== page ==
But the truth is, I don't feel the point of any of this. I don't feel
that even if I get an academic job, I can survive the constant
pressure of securing grants, doing exciting but not groundbreaking
research, feeling disappointment when submitting to medium impact
journals, being overshadowed by successful colleagues.
To be honest, you will have similar pressures outside academia, so general dissatisfaction with things like this is not a great reason to leave academia if you are doing well.
I have 9 years of experience in my field and still haven't been able to obtain a "senior" position, while I see people with a couple of years of experience earning twice as much as I do. It's soul-destroying!
When it comes to industry research, the positions in my field are hard
to come by. I am an immigrant in the US and most of the positions
require permanent residency or citizenship. I have been facing
constant rejection for the past year. Also, I feel that my motivation
to do fast paced research has reduced significantly since I graduated
my PhD in 2020.
Outside academia, you will also face constant rejection. For one reason or another, most companies will not want to employ you. But some will still string you along for a long sequence of interviews. Many will ghost you (this is a much worse problem than in academia.)
I have been considering non-academic jobs like data science (bit
unrealistic) or software developer (more realistic, after taking a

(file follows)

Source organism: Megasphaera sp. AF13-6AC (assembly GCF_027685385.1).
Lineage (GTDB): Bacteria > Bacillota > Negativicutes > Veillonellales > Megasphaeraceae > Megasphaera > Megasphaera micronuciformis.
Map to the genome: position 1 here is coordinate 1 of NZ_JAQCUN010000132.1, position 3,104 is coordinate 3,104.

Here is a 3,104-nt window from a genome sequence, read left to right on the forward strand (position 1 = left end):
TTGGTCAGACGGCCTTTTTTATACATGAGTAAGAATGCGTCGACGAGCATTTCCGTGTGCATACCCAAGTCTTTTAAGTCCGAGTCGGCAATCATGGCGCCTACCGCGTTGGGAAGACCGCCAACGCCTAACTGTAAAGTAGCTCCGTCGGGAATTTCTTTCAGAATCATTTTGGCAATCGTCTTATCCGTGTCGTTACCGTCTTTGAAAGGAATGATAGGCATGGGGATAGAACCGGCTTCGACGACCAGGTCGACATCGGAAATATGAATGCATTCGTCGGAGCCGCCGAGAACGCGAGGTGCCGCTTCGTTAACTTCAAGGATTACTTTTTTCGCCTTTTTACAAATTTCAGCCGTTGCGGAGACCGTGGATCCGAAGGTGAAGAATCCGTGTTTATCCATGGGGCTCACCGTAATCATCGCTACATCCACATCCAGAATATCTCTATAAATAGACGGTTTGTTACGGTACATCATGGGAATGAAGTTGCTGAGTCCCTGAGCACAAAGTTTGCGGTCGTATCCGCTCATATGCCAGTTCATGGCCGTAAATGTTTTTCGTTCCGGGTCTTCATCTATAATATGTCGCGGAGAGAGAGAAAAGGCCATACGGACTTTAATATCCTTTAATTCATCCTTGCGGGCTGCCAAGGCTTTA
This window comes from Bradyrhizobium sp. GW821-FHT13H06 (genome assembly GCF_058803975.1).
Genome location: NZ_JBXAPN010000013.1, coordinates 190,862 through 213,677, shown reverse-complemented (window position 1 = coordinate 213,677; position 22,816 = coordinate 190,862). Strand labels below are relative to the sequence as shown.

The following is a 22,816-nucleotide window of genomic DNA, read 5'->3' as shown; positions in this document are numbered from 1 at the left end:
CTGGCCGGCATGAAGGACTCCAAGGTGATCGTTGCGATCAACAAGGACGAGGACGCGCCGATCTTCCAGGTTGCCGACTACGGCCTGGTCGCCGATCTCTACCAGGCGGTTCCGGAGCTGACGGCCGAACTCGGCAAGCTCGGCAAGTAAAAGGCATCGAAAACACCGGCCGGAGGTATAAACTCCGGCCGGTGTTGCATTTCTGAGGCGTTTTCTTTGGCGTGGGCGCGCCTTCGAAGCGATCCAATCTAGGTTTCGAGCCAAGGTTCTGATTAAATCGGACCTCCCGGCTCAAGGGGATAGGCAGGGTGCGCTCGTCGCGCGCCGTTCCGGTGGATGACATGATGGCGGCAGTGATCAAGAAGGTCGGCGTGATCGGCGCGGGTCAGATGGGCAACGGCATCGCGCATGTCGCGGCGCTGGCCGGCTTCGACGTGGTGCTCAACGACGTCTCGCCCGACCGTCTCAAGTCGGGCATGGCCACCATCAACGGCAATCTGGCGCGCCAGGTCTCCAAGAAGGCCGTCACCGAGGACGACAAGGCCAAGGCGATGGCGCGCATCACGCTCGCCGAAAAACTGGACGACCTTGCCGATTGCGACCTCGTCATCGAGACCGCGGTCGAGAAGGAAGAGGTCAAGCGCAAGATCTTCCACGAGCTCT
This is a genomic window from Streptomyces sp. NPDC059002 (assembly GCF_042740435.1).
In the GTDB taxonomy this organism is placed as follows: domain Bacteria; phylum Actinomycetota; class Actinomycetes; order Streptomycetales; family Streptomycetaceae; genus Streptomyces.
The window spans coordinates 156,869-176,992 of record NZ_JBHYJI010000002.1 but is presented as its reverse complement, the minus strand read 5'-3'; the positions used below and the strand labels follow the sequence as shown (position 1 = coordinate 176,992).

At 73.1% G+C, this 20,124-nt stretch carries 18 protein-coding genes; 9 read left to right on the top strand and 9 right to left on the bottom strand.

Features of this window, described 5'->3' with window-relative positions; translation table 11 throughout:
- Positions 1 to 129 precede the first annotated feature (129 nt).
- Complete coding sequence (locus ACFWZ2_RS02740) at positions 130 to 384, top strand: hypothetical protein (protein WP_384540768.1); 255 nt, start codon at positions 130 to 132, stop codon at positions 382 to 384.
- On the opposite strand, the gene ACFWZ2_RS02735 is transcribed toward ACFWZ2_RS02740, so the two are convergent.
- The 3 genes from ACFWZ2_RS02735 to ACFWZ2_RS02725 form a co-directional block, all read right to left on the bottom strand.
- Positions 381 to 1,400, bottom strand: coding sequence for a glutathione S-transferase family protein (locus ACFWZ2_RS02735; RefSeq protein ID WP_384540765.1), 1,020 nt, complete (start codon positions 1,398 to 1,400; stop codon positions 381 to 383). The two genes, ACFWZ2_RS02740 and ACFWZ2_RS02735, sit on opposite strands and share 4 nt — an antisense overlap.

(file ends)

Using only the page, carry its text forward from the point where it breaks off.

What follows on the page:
boot-camp or something similar). However, these will not make use of
my PhD background and field of study.
That is true, but such jobs will make use of the fact that you have learned how to learn things, which is an incredibly valuable skill! Many people in many fields are not very good at this.
Alternatively, I am thinking of going into scientific editing and
communication with hopes of transitioning into a business development
role. This will somewhat keep me connected to science and my field but
away from the bench.
I did have a friend who went this route after his PhD in mathematics, but he gave it up after a while. I have the impression that it's much less realistic than the other suggestions you make above. So I wouldn't put all the eggs in this basket.
If you are interested in scientific communication, I suggest you begin by starting a blog and see how long you can keep it up.
However, one thing that stops me from making a decision is the feeling
of guilt and failure to achieve what I had planned when I started my
grad school journey. I wanted to be a scientist, innovate, satiate my
curiosity, helm a lab and be someone that plays an important part in
Well, this is the sunk cost thing, indeed. I also spent my entire life trying to be an academic, and I still feel guilty about giving it up, 10 years later.
Now, I don't know how to move past my feelings. Any advice?
It sounds like you are doing well in your academic career, so congratulations! I would do a bit of research, speak to any contacts you have in industry (particularly former academics) and try to learn about what their work is like. Take some programming courses if necessary, so you don't feel like you would be starting from zero.
Find out about routes which people took out of academia. Don't be afraid to ask people about their experiences. Most will be happy to help you.
Don't be discouraged by the constant job rejections. It's tough at the moment, and just as bad in industry as academia.
Don't throw money at a therapist unless you really think it will help. Americans think therapy is the answer to everything. I recommend talking to your friends first.
I know people who left academia after a postdoc or two. I also know people who did research on industry, learned some useful things for their Plan B, but ended up staying in academia. Both routes are viable.